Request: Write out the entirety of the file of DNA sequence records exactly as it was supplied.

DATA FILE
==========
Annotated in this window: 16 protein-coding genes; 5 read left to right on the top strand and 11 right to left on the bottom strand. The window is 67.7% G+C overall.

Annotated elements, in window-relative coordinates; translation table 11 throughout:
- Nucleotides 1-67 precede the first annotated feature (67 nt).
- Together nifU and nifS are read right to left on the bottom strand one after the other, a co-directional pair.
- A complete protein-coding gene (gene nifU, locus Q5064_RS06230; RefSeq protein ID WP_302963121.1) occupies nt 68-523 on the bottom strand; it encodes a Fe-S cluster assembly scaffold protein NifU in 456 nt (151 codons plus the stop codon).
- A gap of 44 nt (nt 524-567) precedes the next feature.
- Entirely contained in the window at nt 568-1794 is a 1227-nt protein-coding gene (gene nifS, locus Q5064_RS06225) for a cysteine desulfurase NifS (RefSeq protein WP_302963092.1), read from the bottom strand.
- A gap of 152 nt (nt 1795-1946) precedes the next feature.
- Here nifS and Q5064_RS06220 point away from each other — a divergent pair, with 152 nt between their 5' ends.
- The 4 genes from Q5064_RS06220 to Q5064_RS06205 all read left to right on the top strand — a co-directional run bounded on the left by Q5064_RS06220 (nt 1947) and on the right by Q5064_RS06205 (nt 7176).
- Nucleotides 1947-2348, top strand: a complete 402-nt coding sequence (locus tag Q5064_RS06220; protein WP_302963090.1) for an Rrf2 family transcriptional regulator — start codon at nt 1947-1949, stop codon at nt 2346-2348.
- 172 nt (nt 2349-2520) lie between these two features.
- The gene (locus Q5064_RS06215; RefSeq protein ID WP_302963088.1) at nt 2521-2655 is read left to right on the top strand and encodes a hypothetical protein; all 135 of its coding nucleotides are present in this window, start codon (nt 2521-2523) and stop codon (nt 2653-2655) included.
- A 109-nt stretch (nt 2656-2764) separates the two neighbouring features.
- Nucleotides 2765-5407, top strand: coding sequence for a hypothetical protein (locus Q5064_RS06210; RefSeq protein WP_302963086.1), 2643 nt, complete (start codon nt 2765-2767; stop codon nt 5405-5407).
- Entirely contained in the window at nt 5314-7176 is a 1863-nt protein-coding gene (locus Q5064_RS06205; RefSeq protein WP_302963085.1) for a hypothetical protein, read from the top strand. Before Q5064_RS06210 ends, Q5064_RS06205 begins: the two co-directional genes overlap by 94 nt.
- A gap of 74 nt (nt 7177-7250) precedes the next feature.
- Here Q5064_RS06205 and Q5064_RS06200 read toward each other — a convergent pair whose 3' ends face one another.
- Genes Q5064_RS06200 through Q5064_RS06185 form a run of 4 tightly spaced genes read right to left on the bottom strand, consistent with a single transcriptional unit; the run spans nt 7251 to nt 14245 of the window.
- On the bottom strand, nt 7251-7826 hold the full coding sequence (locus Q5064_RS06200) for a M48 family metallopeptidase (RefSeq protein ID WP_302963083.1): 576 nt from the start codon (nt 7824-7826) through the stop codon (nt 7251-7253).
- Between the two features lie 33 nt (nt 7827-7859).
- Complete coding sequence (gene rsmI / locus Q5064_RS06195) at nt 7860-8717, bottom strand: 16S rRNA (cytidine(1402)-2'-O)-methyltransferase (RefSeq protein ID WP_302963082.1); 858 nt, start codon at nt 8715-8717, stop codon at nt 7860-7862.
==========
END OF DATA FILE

Annotated in this window: 16 protein-coding genes; 5 read left to right on the top strand and 11 right to left on the bottom strand. The window is 67.7% G+C overall.

Annotated elements, in window-relative coordinates; translation table 11 throughout:
- Nucleotides 1-67 precede the first annotated feature (67 nt).
- Together nifU and nifS are read right to left on the bottom strand one after the other, a co-directional pair.
- A complete protein-coding gene (gene nifU, locus Q5064_RS06230; RefSeq protein ID WP_302963121.1) occupies nt 68-523 on the bottom strand; it encodes a Fe-S cluster assembly scaffold protein NifU in 456 nt (151 codons plus the stop codon).
- A gap of 44 nt (nt 524-567) precedes the next feature.
- Entirely contained in the window at nt 568-1794 is a 1227-nt protein-coding gene (gene nifS, locus Q5064_RS06225) for a cysteine desulfurase NifS (RefSeq protein WP_302963092.1), read from the bottom strand.
- A gap of 152 nt (nt 1795-1946) precedes the next feature.
- Here nifS and Q5064_RS06220 point away from each other — a divergent pair, with 152 nt between their 5' ends.
- The 4 genes from Q5064_RS06220 to Q5064_RS06205 all read left to right on the top strand — a co-directional run bounded on the left by Q5064_RS06220 (nt 1947) and on the right by Q5064_RS06205 (nt 7176).
- Nucleotides 1947-2348, top strand: a complete 402-nt coding sequence (locus tag Q5064_RS06220; protein WP_302963090.1) for an Rrf2 family transcriptional regulator — start codon at nt 1947-1949, stop codon at nt 2346-2348.
- 172 nt (nt 2349-2520) lie between these two features.
- The gene (locus Q5064_RS06215; RefSeq protein ID WP_302963088.1) at nt 2521-2655 is read left to right on the top strand and encodes a hypothetical protein; all 135 of its coding nucleotides are present in this window, start codon (nt 2521-2523) and stop codon (nt 2653-2655) included.
- A 109-nt stretch (nt 2656-2764) separates the two neighbouring features.
- Nucleotides 2765-5407, top strand: coding sequence for a hypothetical protein (locus Q5064_RS06210; RefSeq protein WP_302963086.1), 2643 nt, complete (start codon nt 2765-2767; stop codon nt 5405-5407).
- Entirely contained in the window at nt 5314-7176 is a 1863-nt protein-coding gene (locus Q5064_RS06205; RefSeq protein WP_302963085.1) for a hypothetical protein, read from the top strand. Before Q5064_RS06210 ends, Q5064_RS06205 begins: the two co-directional genes overlap by 94 nt.
- A gap of 74 nt (nt 7177-7250) precedes the next feature.
- Here Q5064_RS06205 and Q5064_RS06200 read toward each other — a convergent pair whose 3' ends face one another.
- Genes Q5064_RS06200 through Q5064_RS06185 form a run of 4 tightly spaced genes read right to left on the bottom strand, consistent with a single transcriptional unit; the run spans nt 7251 to nt 14245 of the window.
- On the bottom strand, nt 7251-7826 hold the full coding sequence (locus Q5064_RS06200) for a M48 family metallopeptidase (RefSeq protein ID WP_302963083.1): 576 nt from the start codon (nt 7824-7826) through the stop codon (nt 7251-7253).
- Between the two features lie 33 nt (nt 7827-7859).
- Complete coding sequence (gene rsmI / locus Q5064_RS06195) at nt 7860-8717, bottom strand: 16S rRNA (cytidine(1402)-2'-O)-methyltransferase (RefSeq protein ID WP_302963082.1); 858 nt, start codon at nt 8715-8717, stop codon at nt 7860-7862.